Bloody Good Writing Volume 1
3 Things (Possibly) Wrong With Your First Page
By Tom Leveen
You only get one chance to make a first impression, right? Nowhere is that more accurate than the first page of your novel, whether you are submitting it to literary agents, traditional editors, or uploading it yourself across all e-platforms.
How does your first page stack up? Cross-reference it against this checklist and find out!
1. Shoulda started with chapter 2.
Just before submitting my first novel, Party, to editors, my agent made one last editorial suggestion: Move chapter 7 to chapter 1. Ridiculous! Absurd! I very nearly refused.
Then I gave it a shot, just to satisfy my own curiosity. And wouldn’t you know…it made the entire novel sing like never before. We sold it a couple weeks later to Random House. I am 100% convinced that had we not made that change, the novel would never have sold.
In story after story that I read in classes and conferences, the action almost always seems to start later in the novel. That’s normal; starting a book is no easy thing, and it often takes us a bit to get warmed up. So try reading your novel starting at chapter 2 (maybe even later). Did you really, truly miss anything from chapter 1? If it’s just a line or two that’s essential to the forward motion of the story, cut and paste it in somewhere later and simply hack off the preceding chapter. Your readers will be glad you did.
2. Too much, too soon.
Never tell the audience anything they don’t need to know before they need to know it.
First chapters can be fertile ground for info dumping. Avoid the temptation. If it’s not absolutely essential to know the history of the Dragonborn Sword of Darkness weilded by your protagonist, such background can wait till after you’ve hooked the reader with a gripping opening.
“What about prologues?” you ask.
Certain genres are more forgiving of the prologue—fantasy, in particular, and some sf—so trust your gut, not mine. Having said that, the trap of the prologue is that it often feels like an easy way to open with some explosive action—often as a flashback or even a flash-forward—but in many cases, you risk losing character identification. Part of the purpose of chapter 1 is to get your reader to start to fall in love with your protagonist, and many prologues are either not about the protagonist, or they are info dumps that can slow down your pacing. Use them with caution.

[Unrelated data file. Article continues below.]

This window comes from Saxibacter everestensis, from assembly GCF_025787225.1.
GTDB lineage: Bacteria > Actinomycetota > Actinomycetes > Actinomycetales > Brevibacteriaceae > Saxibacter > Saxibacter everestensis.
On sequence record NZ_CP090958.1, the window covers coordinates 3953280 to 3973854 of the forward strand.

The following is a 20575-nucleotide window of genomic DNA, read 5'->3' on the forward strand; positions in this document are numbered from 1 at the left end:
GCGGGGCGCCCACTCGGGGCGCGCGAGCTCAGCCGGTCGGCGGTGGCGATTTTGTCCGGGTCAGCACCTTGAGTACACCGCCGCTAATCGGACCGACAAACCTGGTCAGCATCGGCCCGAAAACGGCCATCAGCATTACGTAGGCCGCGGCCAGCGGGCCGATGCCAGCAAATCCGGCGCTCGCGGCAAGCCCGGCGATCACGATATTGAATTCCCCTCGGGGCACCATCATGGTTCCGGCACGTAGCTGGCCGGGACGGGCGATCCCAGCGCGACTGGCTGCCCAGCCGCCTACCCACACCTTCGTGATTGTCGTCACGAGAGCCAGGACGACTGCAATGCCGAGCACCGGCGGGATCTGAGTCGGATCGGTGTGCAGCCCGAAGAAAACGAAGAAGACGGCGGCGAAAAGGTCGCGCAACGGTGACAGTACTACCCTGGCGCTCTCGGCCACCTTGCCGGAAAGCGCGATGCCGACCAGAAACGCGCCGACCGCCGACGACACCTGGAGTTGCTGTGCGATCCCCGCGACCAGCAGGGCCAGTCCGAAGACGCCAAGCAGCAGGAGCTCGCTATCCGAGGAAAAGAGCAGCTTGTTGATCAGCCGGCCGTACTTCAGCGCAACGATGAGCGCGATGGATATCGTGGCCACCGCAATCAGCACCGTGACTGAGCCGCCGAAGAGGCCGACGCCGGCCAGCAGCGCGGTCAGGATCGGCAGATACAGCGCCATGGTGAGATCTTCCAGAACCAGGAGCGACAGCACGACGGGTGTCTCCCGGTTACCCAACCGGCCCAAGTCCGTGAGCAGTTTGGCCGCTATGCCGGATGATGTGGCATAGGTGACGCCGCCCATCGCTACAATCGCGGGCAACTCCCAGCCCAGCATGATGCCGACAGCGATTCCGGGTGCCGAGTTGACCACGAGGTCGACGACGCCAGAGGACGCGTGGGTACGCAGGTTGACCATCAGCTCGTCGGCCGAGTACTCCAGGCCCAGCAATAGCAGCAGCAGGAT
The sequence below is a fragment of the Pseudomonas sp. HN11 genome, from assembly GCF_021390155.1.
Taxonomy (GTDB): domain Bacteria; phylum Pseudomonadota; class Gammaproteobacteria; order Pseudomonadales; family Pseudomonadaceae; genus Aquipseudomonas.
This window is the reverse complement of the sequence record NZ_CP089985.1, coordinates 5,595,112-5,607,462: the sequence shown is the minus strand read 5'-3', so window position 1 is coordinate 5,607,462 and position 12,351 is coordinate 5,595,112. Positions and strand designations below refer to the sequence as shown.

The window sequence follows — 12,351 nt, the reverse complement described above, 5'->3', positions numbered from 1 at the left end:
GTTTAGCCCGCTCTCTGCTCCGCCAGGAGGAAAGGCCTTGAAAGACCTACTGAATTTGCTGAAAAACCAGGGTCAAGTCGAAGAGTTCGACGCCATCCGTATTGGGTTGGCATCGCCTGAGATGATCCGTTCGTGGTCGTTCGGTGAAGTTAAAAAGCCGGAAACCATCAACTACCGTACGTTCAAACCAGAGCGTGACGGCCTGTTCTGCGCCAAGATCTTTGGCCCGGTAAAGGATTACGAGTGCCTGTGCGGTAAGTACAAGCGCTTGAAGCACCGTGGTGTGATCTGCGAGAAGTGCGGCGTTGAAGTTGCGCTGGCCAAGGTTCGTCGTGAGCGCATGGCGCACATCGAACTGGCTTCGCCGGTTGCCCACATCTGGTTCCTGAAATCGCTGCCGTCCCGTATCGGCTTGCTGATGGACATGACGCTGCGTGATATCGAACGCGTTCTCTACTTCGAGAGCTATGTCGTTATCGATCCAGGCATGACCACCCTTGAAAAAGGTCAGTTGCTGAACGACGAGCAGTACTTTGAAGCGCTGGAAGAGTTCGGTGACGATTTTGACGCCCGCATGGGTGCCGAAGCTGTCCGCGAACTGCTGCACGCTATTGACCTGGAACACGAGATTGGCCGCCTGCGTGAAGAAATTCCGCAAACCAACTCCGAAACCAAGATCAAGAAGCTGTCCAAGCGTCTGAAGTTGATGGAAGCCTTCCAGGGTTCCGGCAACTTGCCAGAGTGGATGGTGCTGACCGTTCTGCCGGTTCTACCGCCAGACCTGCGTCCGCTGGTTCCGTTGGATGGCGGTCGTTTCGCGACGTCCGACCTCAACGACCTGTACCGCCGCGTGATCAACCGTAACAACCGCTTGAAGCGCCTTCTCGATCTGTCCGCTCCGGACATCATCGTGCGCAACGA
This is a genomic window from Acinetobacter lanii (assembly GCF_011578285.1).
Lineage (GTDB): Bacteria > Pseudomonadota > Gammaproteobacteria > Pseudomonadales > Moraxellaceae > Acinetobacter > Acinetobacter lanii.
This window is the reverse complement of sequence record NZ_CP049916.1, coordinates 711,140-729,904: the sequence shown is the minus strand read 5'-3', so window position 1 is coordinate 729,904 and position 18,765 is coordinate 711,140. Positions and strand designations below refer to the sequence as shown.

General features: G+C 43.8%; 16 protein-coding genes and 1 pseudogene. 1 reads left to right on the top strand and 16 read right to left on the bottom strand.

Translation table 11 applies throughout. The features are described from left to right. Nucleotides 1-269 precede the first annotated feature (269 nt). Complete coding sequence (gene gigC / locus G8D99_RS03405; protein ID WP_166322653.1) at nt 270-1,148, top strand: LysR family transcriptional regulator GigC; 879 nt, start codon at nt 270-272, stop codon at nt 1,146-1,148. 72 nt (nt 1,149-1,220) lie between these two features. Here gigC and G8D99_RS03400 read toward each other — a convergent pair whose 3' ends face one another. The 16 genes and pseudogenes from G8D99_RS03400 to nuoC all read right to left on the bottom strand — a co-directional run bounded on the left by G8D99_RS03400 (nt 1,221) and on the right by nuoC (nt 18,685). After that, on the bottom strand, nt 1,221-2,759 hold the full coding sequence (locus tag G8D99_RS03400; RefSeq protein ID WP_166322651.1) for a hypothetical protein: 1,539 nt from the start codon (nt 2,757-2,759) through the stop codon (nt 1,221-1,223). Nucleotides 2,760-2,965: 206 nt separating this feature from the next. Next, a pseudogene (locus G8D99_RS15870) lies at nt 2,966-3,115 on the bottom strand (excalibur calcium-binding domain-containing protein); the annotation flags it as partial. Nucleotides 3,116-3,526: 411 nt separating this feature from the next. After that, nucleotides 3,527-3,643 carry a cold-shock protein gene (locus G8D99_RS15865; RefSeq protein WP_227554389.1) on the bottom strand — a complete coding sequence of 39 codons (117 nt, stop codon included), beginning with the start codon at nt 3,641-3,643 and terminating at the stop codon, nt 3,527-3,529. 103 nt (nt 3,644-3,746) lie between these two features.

Yep, I said it. Don’t roll your eyes quite yet.
I said it because it bears repeating: Those first few pages must be pristine. Nothing, but nothing, will shut down an editor or agent like seeing a misspelling. It indicates laziness and a lack of attention to detail, two things editors, agents, and readers don’t have time to teach you. (Nor should they.) An argument might be made that readers of e-books are more forgiving, but that’s certainly no excuse for sloppiness.
For your entire manuscript, you should always:
a) proofread it yourself;
b) print it out to proofread, and
c) have one, two, or more people (who can spot an error) proofread it also.
I can’t emphasize the “print it out” part enough. Our eyes catch things on paper that they do not catch on screen. Always do a hardcopy proof before submitting.
Now go forth and re-read page one. Polish it up, make it shine. It’s your new clothes for the interview—don’t disappoint the bosses. They’re the ones who buy your novels.
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Have a writing or publishing question? Email Matt at firstname.lastname@example.org, and be sure to follow horrornovelreviews.com to get your answer in an upcoming craft article.